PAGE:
While eating healthier throughout the week has been a work in progress, one more immediate change was to make a conscious effort to eat super healthy on the weekends. With more time, it’s harder to make excuses not to cook. And trips to the farmer’s market become a treat instead of a chore. I’ll even treat myself to some green juice when I have extra cash.
Getting all these healthy nutrients in my body on Saturday and Sunday helps me feel healthier and more confident walking into the office on Monday. So why not finally use the upcoming weekend to try that overnight oats recipe you’ve had pinned for six months?
Catch up with a friend.
Many weeks, I have events every weeknight or I take work home with me — and I know I can’t be the only one! I have come to really appreciate being able to go for a walk or get coffee with a friend over the weekend, without any deadlines looming over my head.
It can be tempting to become a recluse on Saturday and Sunday after a hectic school or work week, but investing in relationships is a worthy use of your time. Fulfilling social interactions are a key component to overall happiness in life. If you’re in a place without many close friends, even a phone call home might do the trick to help rejuvenate yourself over the weekend! (And check out this guide to making friends as an adult.)
Spend time alone doing something that makes you happy.
On weekdays, we tend to do things that *need* to be done — but what about doing something just for fun on the weekend? Sometimes my happy place is curled up in a chair with a book and sometimes it’s sitting at a coffee shop to attempt creative writing.
Relaxation and leisure come in different shapes and forms. Love brunch? Make plans with your friends at the new spot in town. Miss the days of pick-up basketball at the college rec center? Schedule a time to go to the gym to shoot some hoops.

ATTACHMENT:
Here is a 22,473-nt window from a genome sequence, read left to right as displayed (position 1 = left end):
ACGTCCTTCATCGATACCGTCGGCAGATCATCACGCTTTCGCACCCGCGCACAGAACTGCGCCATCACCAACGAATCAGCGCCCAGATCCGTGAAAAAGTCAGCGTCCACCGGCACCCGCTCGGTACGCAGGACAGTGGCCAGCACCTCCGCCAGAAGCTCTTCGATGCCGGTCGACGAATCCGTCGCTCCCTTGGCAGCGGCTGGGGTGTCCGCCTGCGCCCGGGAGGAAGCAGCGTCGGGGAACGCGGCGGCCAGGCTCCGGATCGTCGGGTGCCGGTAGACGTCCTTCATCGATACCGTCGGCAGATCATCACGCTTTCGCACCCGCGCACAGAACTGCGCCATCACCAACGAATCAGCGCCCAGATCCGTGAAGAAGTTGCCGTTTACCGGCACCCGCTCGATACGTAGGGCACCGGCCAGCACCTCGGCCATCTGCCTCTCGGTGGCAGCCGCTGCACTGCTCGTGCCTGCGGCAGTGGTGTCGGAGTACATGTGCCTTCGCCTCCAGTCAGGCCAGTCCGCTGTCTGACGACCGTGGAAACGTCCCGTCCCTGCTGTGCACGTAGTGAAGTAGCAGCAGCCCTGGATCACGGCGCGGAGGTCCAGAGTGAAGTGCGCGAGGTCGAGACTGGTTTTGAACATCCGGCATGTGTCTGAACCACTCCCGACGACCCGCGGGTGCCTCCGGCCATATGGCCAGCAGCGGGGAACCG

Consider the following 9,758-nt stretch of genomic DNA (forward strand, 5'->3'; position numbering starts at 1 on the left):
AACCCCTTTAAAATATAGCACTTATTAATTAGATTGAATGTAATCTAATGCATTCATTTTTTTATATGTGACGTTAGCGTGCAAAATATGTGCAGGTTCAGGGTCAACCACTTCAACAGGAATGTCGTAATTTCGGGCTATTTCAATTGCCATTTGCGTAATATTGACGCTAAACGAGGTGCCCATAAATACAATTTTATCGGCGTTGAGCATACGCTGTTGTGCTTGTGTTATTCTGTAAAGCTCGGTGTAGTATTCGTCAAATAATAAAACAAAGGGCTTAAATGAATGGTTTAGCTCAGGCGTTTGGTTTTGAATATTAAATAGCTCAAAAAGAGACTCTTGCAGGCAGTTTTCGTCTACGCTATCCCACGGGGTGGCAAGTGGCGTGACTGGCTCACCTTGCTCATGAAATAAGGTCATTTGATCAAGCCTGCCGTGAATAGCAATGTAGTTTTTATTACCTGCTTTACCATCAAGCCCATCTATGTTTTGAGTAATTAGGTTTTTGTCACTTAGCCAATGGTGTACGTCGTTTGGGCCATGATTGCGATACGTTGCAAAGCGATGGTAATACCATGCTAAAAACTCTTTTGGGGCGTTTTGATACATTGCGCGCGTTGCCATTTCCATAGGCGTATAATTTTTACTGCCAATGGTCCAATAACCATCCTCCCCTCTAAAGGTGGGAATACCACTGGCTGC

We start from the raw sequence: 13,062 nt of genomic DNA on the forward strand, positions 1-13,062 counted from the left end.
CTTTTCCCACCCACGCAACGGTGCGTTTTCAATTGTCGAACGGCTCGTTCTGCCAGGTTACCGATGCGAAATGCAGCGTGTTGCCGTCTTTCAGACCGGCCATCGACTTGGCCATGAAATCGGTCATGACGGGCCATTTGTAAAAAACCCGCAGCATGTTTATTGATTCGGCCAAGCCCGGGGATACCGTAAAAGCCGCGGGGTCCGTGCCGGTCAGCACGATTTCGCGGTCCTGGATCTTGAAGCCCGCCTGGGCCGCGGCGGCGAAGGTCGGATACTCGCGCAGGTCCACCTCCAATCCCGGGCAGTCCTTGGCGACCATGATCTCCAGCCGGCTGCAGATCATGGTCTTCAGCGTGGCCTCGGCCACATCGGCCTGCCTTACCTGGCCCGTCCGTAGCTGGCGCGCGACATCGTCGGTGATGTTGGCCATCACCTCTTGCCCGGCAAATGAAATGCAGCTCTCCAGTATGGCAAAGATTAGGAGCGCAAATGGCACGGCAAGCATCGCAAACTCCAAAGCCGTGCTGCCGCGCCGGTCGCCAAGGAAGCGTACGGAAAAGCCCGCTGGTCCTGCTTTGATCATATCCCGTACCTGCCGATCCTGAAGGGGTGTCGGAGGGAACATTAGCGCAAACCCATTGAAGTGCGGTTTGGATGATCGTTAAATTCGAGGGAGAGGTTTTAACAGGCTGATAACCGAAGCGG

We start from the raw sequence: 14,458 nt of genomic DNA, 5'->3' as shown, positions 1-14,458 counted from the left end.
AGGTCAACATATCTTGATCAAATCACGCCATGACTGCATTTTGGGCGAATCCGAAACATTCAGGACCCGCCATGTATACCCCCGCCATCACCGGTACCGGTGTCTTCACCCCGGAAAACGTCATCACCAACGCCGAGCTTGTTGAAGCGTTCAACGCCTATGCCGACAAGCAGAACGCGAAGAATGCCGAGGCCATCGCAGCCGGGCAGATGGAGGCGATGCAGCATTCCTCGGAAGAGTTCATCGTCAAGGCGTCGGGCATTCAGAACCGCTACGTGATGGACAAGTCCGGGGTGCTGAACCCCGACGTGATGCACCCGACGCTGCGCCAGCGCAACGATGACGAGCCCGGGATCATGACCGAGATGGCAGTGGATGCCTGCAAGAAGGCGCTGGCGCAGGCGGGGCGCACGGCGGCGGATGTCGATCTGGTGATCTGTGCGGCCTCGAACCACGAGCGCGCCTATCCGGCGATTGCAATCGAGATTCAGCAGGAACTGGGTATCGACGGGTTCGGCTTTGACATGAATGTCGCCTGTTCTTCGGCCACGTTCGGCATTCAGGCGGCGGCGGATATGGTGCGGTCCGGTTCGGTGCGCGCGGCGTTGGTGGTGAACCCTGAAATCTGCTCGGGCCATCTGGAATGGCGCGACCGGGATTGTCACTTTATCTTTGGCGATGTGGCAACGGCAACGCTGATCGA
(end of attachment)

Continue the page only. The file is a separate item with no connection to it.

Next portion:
Doing things you love isn’t selfish! I like to think of “me time” as within my free time. As long as I’m not backing out of responsibilities or commitments at the last second, I don’t feel guilty about scheduling time for things that help me relax.
Do one thing to prepare for your week.
I have a friend who spends Sunday afternoon meal prepping for her whole week. That’s an impressive feat — and as much as I’d like to say that she has inspired me to do the same, all too often I get overwhelmed at the idea of preparing my Friday lunch on Sunday.
Personally, I’ve found it to be a very doable challenge to try to get ahead on just one thing for my week. I’ll pack a lunch for Monday and Tuesday, or pick out my outfit for the next day, or do laundry so my full closet is available to wear that week.
When I think about how nice it will be to not have to do these things during the busy work week, it’s a lot easier to take on a bit of extra work over the weekend. It makes my morning routine less stressful, and I can go to bed on Sunday feeling ahead in life.
Self-care can be simple and practiced in a variety of ways. Taking care of myself over the weekend helps me pour more of my best effort into my work week and enables me to become the person God created me to be.